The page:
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Reprieved Bell punishes India as England take control of second Test

Ian Bell (far left) waits as the umpires discuss India's appeal for a run out. Bell was given out but later reprieved.
Ian Bell (far left) waits as the umpires discuss India's appeal for a run out. Bell was given out but later reprieved.
STORY HIGHLIGHTS
  • A century from Ian Bell puts England in control against India
  • Bell scores 159 but was handed a dramatic reprieve by India
  • Bell was given out after leaving his crease thinking a boundary had been scored
  • England finished day three on 441-6 and lead India by 374 runs

(CNN) -- Ian Bell compiled a brilliant century to put England firmly in the driving seat in the second Test at Trent Bridge but was handed a dramatic reprieve by India.

The hosts scored 417 runs on day three to lead India by 374 with Kevin Pietersen, Eoin Morgan and Matt Prior all completing half centuries but it was a controversial incident involving Bell that dominated proceedings.

Bell was on 137 when Morgan clipped the final ball before the tea interval towards the boundary. Believing it had gone for four both batsman began to walk off the pitch.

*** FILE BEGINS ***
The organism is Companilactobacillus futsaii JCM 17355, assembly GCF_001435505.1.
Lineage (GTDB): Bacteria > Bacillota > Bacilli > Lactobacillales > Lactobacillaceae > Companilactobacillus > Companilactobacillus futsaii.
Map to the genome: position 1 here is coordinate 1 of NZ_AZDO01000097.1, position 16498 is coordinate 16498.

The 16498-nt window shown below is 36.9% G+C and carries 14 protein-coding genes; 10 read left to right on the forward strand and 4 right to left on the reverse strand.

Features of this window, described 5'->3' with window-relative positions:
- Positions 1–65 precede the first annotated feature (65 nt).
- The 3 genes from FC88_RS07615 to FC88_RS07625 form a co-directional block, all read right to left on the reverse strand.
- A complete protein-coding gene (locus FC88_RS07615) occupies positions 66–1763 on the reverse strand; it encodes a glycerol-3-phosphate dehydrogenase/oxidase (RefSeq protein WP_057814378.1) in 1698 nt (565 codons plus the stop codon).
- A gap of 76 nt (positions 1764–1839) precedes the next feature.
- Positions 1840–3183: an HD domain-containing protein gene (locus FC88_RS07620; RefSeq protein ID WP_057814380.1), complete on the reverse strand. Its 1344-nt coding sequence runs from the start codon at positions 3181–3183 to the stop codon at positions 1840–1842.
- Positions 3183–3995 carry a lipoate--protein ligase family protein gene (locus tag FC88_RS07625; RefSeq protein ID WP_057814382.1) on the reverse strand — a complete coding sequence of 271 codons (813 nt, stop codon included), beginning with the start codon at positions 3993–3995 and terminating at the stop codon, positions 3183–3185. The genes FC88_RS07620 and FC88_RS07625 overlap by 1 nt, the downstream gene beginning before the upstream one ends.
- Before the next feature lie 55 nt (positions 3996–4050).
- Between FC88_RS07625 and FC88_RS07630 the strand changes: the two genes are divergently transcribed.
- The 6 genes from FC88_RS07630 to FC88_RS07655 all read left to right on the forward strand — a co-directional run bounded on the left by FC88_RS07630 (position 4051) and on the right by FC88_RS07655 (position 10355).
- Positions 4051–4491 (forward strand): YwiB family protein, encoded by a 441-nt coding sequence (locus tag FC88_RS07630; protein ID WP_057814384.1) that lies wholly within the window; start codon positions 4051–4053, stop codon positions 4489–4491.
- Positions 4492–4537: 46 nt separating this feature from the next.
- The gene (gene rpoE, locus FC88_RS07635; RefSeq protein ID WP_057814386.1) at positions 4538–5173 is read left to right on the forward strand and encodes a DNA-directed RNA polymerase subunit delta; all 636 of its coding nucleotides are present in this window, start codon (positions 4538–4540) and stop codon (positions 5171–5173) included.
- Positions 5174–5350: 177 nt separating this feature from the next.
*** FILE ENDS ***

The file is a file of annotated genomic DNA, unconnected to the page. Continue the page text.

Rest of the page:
But the ball hadn't crossed the line and when it was thrown back in Abhinav Mukund took the bails off and appealed for the run out.

The umpires then referred the decision to the third umpire, who watched the replays on television before deciding that Bell was out, much to the chagrin of the 20,000 crowd in Nottingham.

We were shocked at what was going on. But the spirit of the game has been kept
--Ian Bell
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But during the tea break the Indian side withdrew their appeal after discussions with the England captain and coach and Bell was allowed to resume his innings.

Bell added just 22 more runs before departing for 159.

His knock was accompanied by a confident innings from Pietersen, who scored 63, and a flowing 70 from Morgan, as England tried to take the game away from their opponents.

England's wicketkeeper Matt Prior punished a tired Indian attack in the final session, making 64 off just 55 balls, with good support from Tim Bresnan (47) as the hosts closed on 441-6.

Bell told reporters:"I've learned a lot of lessons, I admit I was very naive," Bell told reporters. "I won't ever do that again. I've got to take some blame. To walk off for tea was very naive, a bit stupid."

India's decision to allow Bell to continue his innings was applauded by the England team and by the England and Wales Cricket Board, who said it "demonstrates the true spirit in which the game of cricket should be played."

The International Cricket Council also saluted the decision.

Indian batsman Raul Dravid told reporters: "If you look at the laws of the game and adhere to them strictly, then probably he was out.

"But just in the spirit of the game it didn't feel right and Dhoni and the team felt the right thing to do was to ask him to bat again."

With four wickets remaining and two days still to go England are well placed to go 2-0 up in the four-match series.

If they win the series by two Tests they will leapfrog India as the number one side in the world.